Whether you’ve just received your electric vehicle (EV), planning to buy one soon, or have had your EV for some time, you’ll need to figure out how you will charge your car at home. Charging with a Level 1 charger, which is included in every EV purchase or lease, is not efficient and you are often left without enough of a charge or having to deal with range anxiety.
On the other hand, relying solely on public charging stations is impractical and extremely inconvenient. To get a Level 2 home charger you will need an electrician to install a NEMA 14-50 outlet. How much does a NEMA 14-50 outlet installation cost and can any electrician install a NEMA 14 50 outlet for EV charging? We answer those questions for you in this quick read!
A NEMA 14-50 outlet is one that you may be familiar with. It is commonly used for electric stoves and recreational vehicles. A NEMA 14-50 outlet is also used for a Level 2 EV charging station. A Level 2 home electric car charging station needs more electrical power than your standard home 120-volt outlet – it requires a 240 volt outlet.
In a hardwired installation, the conduit is run from the electrical panel directly into the electric car charger. In a plug-in installation, the conduit is run from the sub panel to a NEMA 14 50 outlet.
We want to make it easy for you to switch to electric vehicles and reduce your environmental impact. That’s why we offer an affordable rate and experienced installers who will get the job done quickly and efficiently.
A NEMA 14-50 outlet is for a plug-in Level 2 charger. In a hardwired installation, the conduit is run from the electrical panel directly into the charger. In a plug-in installation, the conduit is run from the main panel to a NEMA 14 50 outlet.
A plug-in EV charger is convenient because it can be unplugged and taken with you if you move or can be replaced easily if you decide to switch to a different EV charger. A plug-in electric vehicle charger installation does tend to be more expensive than a hardwired charger. A hardwired installation is a permanently fixed EV charger that is not portable.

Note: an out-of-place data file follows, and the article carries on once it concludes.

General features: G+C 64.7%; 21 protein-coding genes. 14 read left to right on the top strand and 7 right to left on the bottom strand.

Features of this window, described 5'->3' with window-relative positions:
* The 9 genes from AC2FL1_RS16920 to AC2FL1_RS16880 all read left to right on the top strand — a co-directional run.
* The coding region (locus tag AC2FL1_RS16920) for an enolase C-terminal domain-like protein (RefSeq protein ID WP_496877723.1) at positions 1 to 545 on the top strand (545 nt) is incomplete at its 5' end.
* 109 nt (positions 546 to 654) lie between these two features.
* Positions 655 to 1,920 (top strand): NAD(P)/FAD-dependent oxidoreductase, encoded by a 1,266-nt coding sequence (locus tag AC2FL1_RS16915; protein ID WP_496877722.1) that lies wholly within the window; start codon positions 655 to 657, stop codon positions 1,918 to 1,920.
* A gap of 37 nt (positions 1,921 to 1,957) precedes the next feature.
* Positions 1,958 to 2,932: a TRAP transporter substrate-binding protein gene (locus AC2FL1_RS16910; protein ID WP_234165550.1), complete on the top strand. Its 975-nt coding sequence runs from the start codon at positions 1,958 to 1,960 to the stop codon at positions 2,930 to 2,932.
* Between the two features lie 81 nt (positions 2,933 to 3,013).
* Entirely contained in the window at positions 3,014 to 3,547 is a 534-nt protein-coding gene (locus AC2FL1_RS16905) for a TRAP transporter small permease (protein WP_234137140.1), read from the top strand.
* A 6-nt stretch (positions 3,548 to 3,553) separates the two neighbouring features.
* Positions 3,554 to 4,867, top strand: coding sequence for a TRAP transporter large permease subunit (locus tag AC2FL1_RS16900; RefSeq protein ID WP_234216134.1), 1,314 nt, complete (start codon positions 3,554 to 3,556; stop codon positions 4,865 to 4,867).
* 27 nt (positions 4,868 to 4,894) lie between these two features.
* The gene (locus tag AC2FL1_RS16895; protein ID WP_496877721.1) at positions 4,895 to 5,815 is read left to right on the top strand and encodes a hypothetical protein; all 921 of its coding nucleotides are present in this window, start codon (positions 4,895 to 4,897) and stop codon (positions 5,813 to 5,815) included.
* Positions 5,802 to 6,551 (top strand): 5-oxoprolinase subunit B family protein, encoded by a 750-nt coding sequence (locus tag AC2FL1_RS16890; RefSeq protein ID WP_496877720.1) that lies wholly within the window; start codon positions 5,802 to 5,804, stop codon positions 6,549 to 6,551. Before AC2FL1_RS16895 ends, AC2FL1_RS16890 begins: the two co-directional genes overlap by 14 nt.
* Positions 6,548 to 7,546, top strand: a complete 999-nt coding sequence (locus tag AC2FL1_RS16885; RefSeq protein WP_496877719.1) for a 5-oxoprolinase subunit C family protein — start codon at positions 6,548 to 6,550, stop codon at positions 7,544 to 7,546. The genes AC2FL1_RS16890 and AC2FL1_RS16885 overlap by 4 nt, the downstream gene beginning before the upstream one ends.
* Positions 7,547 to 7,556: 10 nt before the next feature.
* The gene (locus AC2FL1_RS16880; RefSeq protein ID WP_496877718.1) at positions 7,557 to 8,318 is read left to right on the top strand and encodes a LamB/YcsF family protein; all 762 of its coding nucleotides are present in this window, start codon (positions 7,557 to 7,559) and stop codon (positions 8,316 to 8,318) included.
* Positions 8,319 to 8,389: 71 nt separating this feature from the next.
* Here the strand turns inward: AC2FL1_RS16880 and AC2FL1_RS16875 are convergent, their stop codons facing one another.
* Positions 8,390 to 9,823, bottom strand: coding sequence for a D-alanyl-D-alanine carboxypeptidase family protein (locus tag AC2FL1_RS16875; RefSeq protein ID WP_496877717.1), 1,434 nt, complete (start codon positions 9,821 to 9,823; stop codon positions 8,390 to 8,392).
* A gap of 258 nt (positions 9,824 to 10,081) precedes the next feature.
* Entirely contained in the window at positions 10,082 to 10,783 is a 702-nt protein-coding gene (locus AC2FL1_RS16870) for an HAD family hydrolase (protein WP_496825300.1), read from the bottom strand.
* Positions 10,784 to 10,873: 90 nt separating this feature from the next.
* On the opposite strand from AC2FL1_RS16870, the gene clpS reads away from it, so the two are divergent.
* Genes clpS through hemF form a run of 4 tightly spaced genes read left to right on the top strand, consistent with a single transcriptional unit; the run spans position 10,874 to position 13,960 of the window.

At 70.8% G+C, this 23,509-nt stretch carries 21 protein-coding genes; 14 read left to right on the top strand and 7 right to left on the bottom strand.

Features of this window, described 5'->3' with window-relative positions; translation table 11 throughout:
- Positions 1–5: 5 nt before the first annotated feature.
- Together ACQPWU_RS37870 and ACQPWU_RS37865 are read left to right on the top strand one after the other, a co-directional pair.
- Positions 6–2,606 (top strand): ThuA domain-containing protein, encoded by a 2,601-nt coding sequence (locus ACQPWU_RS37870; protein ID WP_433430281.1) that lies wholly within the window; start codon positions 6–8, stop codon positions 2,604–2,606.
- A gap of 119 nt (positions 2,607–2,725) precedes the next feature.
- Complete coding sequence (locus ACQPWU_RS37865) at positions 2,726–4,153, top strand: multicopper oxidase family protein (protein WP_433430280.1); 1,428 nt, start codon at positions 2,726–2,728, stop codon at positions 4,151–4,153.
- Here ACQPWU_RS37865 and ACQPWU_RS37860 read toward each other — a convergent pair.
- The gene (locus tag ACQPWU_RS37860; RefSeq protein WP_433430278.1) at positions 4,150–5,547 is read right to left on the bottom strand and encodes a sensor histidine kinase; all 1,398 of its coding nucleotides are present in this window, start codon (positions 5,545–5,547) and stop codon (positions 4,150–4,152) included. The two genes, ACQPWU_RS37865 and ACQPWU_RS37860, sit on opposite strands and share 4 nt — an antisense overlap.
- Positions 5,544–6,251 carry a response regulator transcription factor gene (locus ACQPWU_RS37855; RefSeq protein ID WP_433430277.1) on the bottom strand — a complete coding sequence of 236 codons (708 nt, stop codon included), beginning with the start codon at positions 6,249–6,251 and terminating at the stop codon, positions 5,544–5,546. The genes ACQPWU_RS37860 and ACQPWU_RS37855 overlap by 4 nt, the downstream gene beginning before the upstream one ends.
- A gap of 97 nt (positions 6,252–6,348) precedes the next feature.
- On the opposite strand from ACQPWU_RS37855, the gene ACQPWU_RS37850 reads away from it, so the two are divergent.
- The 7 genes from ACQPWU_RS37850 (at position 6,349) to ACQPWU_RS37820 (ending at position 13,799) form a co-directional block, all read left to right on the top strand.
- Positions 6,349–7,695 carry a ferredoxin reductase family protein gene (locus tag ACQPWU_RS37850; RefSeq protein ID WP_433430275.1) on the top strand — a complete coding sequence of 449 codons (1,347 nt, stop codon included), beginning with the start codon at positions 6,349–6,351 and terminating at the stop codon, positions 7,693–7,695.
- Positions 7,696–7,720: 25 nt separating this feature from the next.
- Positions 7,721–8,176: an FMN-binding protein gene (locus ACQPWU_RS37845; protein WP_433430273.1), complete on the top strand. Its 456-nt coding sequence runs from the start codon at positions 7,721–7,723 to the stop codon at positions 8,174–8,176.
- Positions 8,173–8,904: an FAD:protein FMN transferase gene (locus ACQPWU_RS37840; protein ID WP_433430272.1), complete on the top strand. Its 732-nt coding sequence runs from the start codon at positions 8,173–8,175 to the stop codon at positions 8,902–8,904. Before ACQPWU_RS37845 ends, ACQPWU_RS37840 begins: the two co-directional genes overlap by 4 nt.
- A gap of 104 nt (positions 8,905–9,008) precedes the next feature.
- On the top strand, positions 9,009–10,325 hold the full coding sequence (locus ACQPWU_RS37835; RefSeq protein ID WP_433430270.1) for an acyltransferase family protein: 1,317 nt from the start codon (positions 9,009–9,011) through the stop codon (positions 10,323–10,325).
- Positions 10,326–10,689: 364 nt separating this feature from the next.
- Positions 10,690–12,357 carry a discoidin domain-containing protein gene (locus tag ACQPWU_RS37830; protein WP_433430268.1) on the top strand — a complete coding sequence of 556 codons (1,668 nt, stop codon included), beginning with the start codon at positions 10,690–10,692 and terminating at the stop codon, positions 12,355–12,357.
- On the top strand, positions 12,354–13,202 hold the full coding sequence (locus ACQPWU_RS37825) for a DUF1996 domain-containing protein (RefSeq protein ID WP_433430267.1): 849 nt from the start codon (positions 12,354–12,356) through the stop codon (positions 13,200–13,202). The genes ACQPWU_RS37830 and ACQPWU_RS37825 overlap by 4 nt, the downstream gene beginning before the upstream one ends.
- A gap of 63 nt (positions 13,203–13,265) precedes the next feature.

Keep in mind that some electric utilities will only provide a rebate when the EV charger is hardwired, so it’s important to do your research and find out which one gives you the best bang for your buck. In general, hardwired EV chargers are less expensive to install than plug-in chargers, and they’re also more efficient and durable.
Electrical codes require a NEMA 14-50 outlet for a plug-in EV charging station to be installed on a GFCI breaker to prevent injuries and fires. This rule keeps you safe, but also increases the likelihood of you tripping the breaker when you charge your EV. A hardwired installation is installed on a dedicated circuit and will not need to worry about this common issue. If you’re not sure what type of charger is right for you, it’s always a good idea to consult with an EV expert.
It should be noted that you can’t just have any type of NEMA 14-50 outlet installed when it comes to EV charging. You will need one that can withstand the electrical demands of EV charging. Many on the market have fiberglass insulators that melt away after a few months of charging. You will need an industrial-grade NEMA 14-50 240v outlet that uses glass or ceramic insulators.